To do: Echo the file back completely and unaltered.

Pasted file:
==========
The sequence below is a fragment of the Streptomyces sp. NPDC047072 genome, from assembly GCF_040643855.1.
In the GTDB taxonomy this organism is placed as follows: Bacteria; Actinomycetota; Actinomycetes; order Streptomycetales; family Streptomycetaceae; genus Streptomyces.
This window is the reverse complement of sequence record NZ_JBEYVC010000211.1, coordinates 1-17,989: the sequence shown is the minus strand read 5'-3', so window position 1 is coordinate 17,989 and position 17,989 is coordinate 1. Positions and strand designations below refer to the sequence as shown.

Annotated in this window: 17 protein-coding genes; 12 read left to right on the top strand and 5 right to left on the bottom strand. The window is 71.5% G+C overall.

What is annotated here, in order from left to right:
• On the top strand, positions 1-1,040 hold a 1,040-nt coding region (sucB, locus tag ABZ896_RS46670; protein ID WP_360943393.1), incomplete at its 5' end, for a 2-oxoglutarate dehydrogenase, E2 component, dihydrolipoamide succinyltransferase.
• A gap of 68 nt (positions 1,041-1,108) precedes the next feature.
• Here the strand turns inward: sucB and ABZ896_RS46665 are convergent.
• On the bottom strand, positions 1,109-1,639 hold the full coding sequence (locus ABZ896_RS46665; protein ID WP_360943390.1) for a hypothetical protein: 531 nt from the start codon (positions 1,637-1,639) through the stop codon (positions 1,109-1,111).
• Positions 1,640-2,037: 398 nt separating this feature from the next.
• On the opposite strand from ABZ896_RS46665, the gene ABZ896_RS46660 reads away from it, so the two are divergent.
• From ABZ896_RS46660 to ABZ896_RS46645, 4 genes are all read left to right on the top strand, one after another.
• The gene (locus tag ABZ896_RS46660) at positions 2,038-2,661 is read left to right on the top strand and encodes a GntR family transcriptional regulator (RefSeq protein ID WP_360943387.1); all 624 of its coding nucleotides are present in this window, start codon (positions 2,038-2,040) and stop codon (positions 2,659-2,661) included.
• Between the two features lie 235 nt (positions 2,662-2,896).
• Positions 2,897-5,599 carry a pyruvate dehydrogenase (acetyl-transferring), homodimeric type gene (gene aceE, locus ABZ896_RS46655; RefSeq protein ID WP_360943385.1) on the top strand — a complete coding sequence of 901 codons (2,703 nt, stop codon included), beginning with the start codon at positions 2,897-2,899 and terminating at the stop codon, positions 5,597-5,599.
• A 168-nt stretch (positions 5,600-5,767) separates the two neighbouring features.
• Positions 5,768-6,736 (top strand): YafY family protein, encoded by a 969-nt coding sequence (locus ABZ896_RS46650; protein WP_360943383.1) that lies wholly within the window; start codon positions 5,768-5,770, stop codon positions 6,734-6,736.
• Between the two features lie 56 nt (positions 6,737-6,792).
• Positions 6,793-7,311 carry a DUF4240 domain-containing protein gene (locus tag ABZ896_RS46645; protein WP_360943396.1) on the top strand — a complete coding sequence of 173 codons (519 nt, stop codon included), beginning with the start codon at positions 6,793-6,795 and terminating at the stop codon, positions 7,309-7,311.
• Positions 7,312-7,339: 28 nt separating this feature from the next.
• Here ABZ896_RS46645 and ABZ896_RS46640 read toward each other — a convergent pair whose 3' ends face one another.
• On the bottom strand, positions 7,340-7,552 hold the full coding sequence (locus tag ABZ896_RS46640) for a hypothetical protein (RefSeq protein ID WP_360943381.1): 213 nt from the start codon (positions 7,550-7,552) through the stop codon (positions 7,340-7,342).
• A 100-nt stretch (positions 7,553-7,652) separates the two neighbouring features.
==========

The sequence below is a fragment of the Streptomyces sp. NPDC047072 genome, from assembly GCF_040643855.1.
In the GTDB taxonomy this organism is placed as follows: Bacteria; Actinomycetota; Actinomycetes; order Streptomycetales; family Streptomycetaceae; genus Streptomyces.
This window is the reverse complement of sequence record NZ_JBEYVC010000211.1, coordinates 1-17,989: the sequence shown is the minus strand read 5'-3', so window position 1 is coordinate 17,989 and position 17,989 is coordinate 1. Positions and strand designations below refer to the sequence as shown.

Annotated in this window: 17 protein-coding genes; 12 read left to right on the top strand and 5 right to left on the bottom strand. The window is 71.5% G+C overall.

What is annotated here, in order from left to right:
• On the top strand, positions 1-1,040 hold a 1,040-nt coding region (sucB, locus tag ABZ896_RS46670; protein ID WP_360943393.1), incomplete at its 5' end, for a 2-oxoglutarate dehydrogenase, E2 component, dihydrolipoamide succinyltransferase.
• A gap of 68 nt (positions 1,041-1,108) precedes the next feature.
• Here the strand turns inward: sucB and ABZ896_RS46665 are convergent.
• On the bottom strand, positions 1,109-1,639 hold the full coding sequence (locus ABZ896_RS46665; protein ID WP_360943390.1) for a hypothetical protein: 531 nt from the start codon (positions 1,637-1,639) through the stop codon (positions 1,109-1,111).
• Positions 1,640-2,037: 398 nt separating this feature from the next.
• On the opposite strand from ABZ896_RS46665, the gene ABZ896_RS46660 reads away from it, so the two are divergent.
• From ABZ896_RS46660 to ABZ896_RS46645, 4 genes are all read left to right on the top strand, one after another.
• The gene (locus tag ABZ896_RS46660) at positions 2,038-2,661 is read left to right on the top strand and encodes a GntR family transcriptional regulator (RefSeq protein ID WP_360943387.1); all 624 of its coding nucleotides are present in this window, start codon (positions 2,038-2,040) and stop codon (positions 2,659-2,661) included.
• Between the two features lie 235 nt (positions 2,662-2,896).
• Positions 2,897-5,599 carry a pyruvate dehydrogenase (acetyl-transferring), homodimeric type gene (gene aceE, locus ABZ896_RS46655; RefSeq protein ID WP_360943385.1) on the top strand — a complete coding sequence of 901 codons (2,703 nt, stop codon included), beginning with the start codon at positions 2,897-2,899 and terminating at the stop codon, positions 5,597-5,599.
• A 168-nt stretch (positions 5,600-5,767) separates the two neighbouring features.
• Positions 5,768-6,736 (top strand): YafY family protein, encoded by a 969-nt coding sequence (locus ABZ896_RS46650; protein WP_360943383.1) that lies wholly within the window; start codon positions 5,768-5,770, stop codon positions 6,734-6,736.
• Between the two features lie 56 nt (positions 6,737-6,792).
• Positions 6,793-7,311 carry a DUF4240 domain-containing protein gene (locus tag ABZ896_RS46645; protein WP_360943396.1) on the top strand — a complete coding sequence of 173 codons (519 nt, stop codon included), beginning with the start codon at positions 6,793-6,795 and terminating at the stop codon, positions 7,309-7,311.
• Positions 7,312-7,339: 28 nt separating this feature from the next.
• Here ABZ896_RS46645 and ABZ896_RS46640 read toward each other — a convergent pair whose 3' ends face one another.
• On the bottom strand, positions 7,340-7,552 hold the full coding sequence (locus tag ABZ896_RS46640) for a hypothetical protein (RefSeq protein ID WP_360943381.1): 213 nt from the start codon (positions 7,550-7,552) through the stop codon (positions 7,340-7,342).
• A 100-nt stretch (positions 7,553-7,652) separates the two neighbouring features.